A Peak Body is only as strong as its membership base.
The primary challenge for any Peak Body has three equal components:
- member recruitment,
- member loyalty, and
- membership renewal.
It is therefore essential that these two questions are uppermost in the mind of the Board and CEO:
- what must the Peak Body do to address, progress and represent the needs, interests and aspirations of our membership base?
- how best can the Peak Body be structured – legally and organisationally – to fulfil this role and purpose:
a) ‘legal structure’ applies to the legal entity, either an incorporated association or company limited by shares or guarantee – each with membership rights and responsibilities,
b) ‘organisational structure’ includes the adequacy and ability of the Peak Body to deliver an effective and efficient suite of services to the membership base.
Many state/territory, national and international Peak Bodies experience difficulties with their legal and organisational structures.
Factors that contribute to such difficulties include:
- potential for conflict of interest for Board Members who represent their state, territory or district on the Peak Body’s Board,
- travel and accommodation costs for Board meetings, planning sessions, etc – together with implications of time away from their home-base and personal commitments,
- increasing sophistication and costs associated with communication channels and information dissemination between Board Members, Board and CEO, and between the Board and the membership base,
- financial viability,
- member input and feedback,
- criteria for prioritising – this is closely linked to (1) above,
- building and maintaining a strong and active membership base, ie member recruitment, member loyalty and membership renewal, and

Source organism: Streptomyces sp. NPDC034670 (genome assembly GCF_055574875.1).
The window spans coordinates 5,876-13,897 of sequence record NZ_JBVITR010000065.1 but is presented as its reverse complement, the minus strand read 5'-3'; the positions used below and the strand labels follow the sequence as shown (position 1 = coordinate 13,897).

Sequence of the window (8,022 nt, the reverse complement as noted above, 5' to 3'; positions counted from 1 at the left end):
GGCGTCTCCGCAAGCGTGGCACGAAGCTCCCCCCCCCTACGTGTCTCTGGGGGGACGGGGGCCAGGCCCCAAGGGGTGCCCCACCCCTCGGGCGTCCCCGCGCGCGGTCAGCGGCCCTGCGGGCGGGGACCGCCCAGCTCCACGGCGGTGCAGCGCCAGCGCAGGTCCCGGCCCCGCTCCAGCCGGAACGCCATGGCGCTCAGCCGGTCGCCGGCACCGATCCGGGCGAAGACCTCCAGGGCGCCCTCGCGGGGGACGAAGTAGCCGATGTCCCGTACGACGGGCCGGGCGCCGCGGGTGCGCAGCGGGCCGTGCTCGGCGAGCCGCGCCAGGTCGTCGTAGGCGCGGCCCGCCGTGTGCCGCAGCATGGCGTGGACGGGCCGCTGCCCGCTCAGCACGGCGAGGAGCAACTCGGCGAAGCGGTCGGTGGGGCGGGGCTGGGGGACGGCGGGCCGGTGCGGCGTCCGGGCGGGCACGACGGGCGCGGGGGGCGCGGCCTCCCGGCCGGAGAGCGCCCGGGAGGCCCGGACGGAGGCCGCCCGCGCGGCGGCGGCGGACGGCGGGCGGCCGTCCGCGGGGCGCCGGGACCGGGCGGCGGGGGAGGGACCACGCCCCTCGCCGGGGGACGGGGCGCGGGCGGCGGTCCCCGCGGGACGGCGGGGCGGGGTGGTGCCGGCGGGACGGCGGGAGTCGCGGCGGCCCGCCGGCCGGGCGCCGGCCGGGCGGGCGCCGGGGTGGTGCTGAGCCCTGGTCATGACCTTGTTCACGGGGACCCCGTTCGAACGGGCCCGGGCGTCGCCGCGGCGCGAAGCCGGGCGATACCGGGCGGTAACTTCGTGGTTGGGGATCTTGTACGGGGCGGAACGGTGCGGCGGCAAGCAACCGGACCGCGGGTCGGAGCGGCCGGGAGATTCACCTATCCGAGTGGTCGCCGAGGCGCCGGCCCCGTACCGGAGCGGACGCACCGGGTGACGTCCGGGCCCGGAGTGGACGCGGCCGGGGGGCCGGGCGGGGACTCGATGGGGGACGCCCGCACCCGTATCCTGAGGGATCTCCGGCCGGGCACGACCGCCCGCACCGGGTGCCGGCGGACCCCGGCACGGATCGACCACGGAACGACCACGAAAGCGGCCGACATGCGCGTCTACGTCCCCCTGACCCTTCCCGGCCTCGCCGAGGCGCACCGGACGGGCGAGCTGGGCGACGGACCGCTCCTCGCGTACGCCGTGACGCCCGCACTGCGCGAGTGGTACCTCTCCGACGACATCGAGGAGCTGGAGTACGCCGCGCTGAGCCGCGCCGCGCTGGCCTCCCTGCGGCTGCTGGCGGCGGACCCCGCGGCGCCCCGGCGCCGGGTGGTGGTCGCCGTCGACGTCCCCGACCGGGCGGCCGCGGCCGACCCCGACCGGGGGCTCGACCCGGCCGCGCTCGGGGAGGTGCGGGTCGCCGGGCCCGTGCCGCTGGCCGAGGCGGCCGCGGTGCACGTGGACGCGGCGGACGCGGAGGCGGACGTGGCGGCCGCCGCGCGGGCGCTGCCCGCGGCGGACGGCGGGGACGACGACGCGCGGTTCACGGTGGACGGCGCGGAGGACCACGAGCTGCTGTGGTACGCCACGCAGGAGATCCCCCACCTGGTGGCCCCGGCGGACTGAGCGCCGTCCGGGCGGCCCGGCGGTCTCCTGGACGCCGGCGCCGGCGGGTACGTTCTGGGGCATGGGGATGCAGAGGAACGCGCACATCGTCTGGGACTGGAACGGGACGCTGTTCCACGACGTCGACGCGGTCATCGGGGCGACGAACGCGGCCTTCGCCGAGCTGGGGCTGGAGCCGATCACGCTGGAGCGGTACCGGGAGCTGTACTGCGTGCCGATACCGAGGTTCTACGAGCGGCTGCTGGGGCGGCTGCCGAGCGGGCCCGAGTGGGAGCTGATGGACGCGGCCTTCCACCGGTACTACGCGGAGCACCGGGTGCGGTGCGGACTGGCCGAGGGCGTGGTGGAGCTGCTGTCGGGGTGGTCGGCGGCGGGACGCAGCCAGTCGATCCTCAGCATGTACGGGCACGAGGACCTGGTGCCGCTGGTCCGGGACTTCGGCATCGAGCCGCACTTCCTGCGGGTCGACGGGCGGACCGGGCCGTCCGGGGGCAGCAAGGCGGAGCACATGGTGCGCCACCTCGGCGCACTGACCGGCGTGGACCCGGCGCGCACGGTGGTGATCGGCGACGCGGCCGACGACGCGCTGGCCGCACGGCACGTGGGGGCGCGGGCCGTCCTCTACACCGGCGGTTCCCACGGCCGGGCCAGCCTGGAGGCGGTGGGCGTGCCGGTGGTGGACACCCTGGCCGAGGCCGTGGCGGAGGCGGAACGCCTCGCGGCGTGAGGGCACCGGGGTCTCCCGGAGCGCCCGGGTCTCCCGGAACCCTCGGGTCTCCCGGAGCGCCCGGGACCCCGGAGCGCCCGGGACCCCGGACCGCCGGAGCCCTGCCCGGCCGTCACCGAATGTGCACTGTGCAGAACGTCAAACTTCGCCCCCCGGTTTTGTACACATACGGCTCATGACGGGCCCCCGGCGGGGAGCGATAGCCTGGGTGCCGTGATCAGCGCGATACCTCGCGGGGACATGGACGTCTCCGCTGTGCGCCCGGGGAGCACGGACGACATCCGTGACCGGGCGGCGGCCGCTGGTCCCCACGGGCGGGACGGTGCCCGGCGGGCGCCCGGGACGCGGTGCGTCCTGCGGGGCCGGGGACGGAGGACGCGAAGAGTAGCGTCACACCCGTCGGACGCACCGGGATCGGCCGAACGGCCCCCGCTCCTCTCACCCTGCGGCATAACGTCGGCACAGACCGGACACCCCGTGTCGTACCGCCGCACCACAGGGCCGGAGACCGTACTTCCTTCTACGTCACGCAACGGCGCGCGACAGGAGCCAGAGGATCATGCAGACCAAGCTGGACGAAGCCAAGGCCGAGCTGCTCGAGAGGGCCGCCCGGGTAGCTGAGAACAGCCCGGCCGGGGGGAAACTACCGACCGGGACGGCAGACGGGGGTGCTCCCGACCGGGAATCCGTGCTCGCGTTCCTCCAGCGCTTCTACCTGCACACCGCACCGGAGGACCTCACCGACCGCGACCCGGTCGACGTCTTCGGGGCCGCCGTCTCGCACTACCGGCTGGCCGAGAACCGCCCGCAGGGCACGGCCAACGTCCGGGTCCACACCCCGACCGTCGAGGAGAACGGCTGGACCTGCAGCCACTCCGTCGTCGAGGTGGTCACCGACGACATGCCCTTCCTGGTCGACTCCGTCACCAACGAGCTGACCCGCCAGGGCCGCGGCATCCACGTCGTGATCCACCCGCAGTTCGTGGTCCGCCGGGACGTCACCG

- ensuring that the membership base is assured and convinced that the value of member services is greater than the cost of membership
Four categories of Peak Body activities, with suggested objectives within each category.
Sphere of Influence
- Ability to influence policy-makers in the interests of the memberhip base
- Access to contacts, networks and information
- Strategic alliances with complementary peak bodies
- Best possible practices for the membership base to deliver best possible services, or achieve best possible results
- Regular distribution of information that is of value to the membership base
- Familiarity with and updates on the legislative, statutory and contractual framework affecting the membership base
- Professional development – which may include accreditation
- Best practices in governance and management for member-organisations
Knowledge and understanding of the relevant field/sector
- Macro-marketing, public/community education and connections with communities of interest or practice
- National and international contacts and research opportunities
- Exploring and analysing scenarios that may lead to (a) innovation, (b) risk, and (c) viability in the relevant field
Member loyalty – ie membership renewal and recruitment
- Effective procedures and practices to gain maximum membership renewal
- Representation based on regular membership surveys and input
- Monitoring member-satisfaction
- Succession planning
The value of membership
Briefly, the value of membership – for individuals and member-organisations – should be greater than the cost of membership. Where a peak body ensures such value, there is a greater possibility of current membership renewal and of new member recruitment. However, note that the benefits and value for individuals who are members will almost certainly be different to those for corporate members/member organisations.
A peak body is only as strong as its membership base. A peak body should structure itself to fulfill the peak body role and function effectively and efficiently, implementing its own governance, management and operational responsibilities in the interests of, and on behalf of, its membership base.
The services provided by a Peak Body should be aimed at – and based upon – the needs, interests and aspirations of their membership base. In particular, the advocacy role of a peak body is to represent the views, opinions and interests of their membership base.
A Peak Body’s constitution will list rules that directly impact on the membership base:
- categories of membership and any variations in membership fees, rights, entitlements and responsibilities for each category,
- administrative and reporting requirements and responsibilities of the peak body’s Board to each category of membership, and
- eligibility or ineligibility of each category of membership to nominate or be nominated for positions on the Peak Body’s Board.